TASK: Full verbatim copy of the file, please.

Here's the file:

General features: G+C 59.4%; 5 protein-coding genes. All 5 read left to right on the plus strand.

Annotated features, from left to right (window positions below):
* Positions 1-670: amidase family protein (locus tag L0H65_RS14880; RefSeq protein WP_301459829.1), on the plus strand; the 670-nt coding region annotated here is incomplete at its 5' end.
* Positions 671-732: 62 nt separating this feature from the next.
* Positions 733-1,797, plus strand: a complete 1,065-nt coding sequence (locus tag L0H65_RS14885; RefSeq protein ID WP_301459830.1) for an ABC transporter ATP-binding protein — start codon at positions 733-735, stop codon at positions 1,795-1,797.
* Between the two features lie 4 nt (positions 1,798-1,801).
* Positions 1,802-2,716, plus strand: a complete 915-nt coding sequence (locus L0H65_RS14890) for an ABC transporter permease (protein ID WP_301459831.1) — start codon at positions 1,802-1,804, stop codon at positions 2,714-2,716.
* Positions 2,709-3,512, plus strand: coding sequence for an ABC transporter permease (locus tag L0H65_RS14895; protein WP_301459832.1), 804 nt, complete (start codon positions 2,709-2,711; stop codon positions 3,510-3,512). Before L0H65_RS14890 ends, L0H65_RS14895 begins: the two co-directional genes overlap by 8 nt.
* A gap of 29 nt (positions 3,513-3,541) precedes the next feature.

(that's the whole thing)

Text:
General features: G+C 59.4%; 5 protein-coding genes. All 5 read left to right on the plus strand.

Annotated features, from left to right (window positions below):
* Positions 1-670: amidase family protein (locus tag L0H65_RS14880; RefSeq protein WP_301459829.1), on the plus strand; the 670-nt coding region annotated here is incomplete at its 5' end.
* Positions 671-732: 62 nt separating this feature from the next.
* Positions 733-1,797, plus strand: a complete 1,065-nt coding sequence (locus tag L0H65_RS14885; RefSeq protein ID WP_301459830.1) for an ABC transporter ATP-binding protein — start codon at positions 733-735, stop codon at positions 1,795-1,797.
* Between the two features lie 4 nt (positions 1,798-1,801).
* Positions 1,802-2,716, plus strand: a complete 915-nt coding sequence (locus L0H65_RS14890) for an ABC transporter permease (protein ID WP_301459831.1) — start codon at positions 1,802-1,804, stop codon at positions 2,714-2,716.
* Positions 2,709-3,512, plus strand: coding sequence for an ABC transporter permease (locus tag L0H65_RS14895; protein WP_301459832.1), 804 nt, complete (start codon positions 2,709-2,711; stop codon positions 3,510-3,512). Before L0H65_RS14890 ends, L0H65_RS14895 begins: the two co-directional genes overlap by 8 nt.
* A gap of 29 nt (positions 3,513-3,541) precedes the next feature.